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Identifying Specific Language Impairment in Bilingual Children: Are Executive Function Tasks Discriminating?

Racha Zebib, Laetitia de Almeida, Sandrine Ferré, Eléonore Morin, Philippe Prévost, Christophe dos Santos & Laurie Tuller (INSERM U930 ‘Imagerie et cerveau’ – Université François-Rabelais de Tours)


Bilingualism; Specific Language Impairment; Executive Function; Assessment.

The number of schoolchildren in France growing up with French and another language is constantly increasing; yet identifying Specific Language Impairment (SLI) in these children remains very difficult. In fact, French speech and language pathologists are generally not capable of assessing the first language of these children and disentangling language deficits due to SLI from difficulties related to typical L2 acquisition is often very complicated. Studies comparing children with SLI and L2 children have revealed important similarities in linguistic performance ([6] [13], a.o.). These similarities often lead to misdiagnosis. One possible direction for identifying SLI in bilingual children is assessing their nonlinguistic ability. Previous studies suggest in fact that children with SLI show deficits in some Executive Functions (EF) such as attention, inhibition, shifting and working memory (WM) ([10] [7] [9], see [11] for a review). In the present study, we compare Bilingual children with SLI (Bi-SLI) and Bilingual Typically Developing children (Bi-TD) on WM (visuo-spatial short term memory, complex working memory and verbal short term memory), selective attention, inhibition and shifting tasks. Language and executive function tasks were administered to Turkish-French and Portuguese-French children aged 5;6 to 8;11 years. Results from 20 Bi-TD children and 10 BI-SLI children, L1 Turkish or Portuguese and L2 French, (data from 22 other children are currently being processed) reveal lower performance in Bi-SLI children on WM and in particular on verbal short-term memory which was significantly correlated to language measures. However, none of the nonverbal tasks distinguished the groups, although these same tasks were shown to be discriminating in a previous study [8]. No difference was found between the Turkish-French and the Portuguese-French children on any EF tasks.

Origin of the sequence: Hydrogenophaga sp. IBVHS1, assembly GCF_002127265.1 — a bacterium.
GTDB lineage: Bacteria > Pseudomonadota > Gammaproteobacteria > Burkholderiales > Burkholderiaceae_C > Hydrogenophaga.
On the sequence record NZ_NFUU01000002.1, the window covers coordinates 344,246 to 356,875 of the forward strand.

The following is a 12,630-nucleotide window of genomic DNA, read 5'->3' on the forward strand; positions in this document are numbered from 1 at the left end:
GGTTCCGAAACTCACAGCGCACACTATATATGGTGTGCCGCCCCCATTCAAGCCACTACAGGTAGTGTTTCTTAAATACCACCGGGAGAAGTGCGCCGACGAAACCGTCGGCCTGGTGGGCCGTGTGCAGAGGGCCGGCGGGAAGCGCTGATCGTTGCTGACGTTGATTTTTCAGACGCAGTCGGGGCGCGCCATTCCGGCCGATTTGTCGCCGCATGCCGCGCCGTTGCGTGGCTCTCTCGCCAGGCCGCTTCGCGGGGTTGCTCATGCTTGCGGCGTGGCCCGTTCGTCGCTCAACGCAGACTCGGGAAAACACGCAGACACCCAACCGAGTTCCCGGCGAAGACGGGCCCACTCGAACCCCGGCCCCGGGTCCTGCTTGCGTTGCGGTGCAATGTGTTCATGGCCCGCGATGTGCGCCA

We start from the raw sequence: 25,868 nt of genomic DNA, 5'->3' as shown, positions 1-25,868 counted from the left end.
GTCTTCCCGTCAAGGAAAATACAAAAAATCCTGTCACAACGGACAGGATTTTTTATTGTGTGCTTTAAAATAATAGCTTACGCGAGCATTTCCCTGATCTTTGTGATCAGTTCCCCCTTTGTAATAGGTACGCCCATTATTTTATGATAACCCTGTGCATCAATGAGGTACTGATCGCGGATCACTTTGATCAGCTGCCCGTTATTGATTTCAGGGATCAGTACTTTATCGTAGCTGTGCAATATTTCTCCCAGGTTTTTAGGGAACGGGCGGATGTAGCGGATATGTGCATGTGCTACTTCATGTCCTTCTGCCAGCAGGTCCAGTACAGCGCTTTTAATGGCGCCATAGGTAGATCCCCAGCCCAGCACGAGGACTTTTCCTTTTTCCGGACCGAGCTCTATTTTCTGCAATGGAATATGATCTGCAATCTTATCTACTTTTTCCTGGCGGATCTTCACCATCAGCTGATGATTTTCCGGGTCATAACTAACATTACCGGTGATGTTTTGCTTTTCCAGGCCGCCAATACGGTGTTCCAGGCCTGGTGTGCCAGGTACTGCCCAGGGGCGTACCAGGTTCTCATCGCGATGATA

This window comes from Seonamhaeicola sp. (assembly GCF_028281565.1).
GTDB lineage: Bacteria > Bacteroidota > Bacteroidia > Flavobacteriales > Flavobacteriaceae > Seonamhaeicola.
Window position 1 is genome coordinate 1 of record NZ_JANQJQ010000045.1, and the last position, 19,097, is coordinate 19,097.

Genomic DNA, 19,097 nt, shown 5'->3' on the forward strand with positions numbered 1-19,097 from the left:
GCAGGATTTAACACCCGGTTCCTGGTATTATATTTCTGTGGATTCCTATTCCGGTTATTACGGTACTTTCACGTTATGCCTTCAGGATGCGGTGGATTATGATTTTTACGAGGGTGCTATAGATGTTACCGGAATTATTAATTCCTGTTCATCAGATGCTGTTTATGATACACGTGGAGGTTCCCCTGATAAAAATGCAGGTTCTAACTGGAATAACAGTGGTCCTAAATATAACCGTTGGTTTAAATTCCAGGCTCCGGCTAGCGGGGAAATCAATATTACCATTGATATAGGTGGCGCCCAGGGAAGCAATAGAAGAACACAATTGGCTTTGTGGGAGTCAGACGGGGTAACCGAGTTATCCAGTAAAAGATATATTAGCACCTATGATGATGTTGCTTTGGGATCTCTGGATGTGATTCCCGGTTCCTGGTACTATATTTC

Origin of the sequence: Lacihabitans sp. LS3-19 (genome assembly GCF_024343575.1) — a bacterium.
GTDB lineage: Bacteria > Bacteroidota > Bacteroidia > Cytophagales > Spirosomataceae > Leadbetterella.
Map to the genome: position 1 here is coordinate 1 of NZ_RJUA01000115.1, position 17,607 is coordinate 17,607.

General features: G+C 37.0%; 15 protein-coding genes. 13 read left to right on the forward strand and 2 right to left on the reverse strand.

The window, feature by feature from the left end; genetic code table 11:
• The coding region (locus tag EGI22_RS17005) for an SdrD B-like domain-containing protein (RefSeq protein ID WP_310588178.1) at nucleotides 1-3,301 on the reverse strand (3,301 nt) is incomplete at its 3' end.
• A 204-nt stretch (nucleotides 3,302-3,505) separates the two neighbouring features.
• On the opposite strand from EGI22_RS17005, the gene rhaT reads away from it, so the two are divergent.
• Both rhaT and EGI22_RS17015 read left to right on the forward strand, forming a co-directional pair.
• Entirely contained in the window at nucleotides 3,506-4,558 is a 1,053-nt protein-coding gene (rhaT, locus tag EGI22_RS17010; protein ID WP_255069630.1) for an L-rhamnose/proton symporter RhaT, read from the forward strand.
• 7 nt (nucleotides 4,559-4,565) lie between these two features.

These results confirm those obtained in previous studies showing verbal short-term memory deficits in children with SLI ([1] [2]; a.o.). They fail however to support the hypothesis of nonverbal WM and EF deficits in Bi-SLI children. This latter result does not contradict however the hypothesis of subtle nonverbal deficits in Monolingual SLI children (see [11]) as it may be explained by the hypothesis of enhanced WM and EF in bilinguals ([3] [4] [5] [8] [12], a.o.). Bilingualism may have boosted the nonverbal abilities of children with SLI, reducing the gap between their performance and performance of Bi-TD children.



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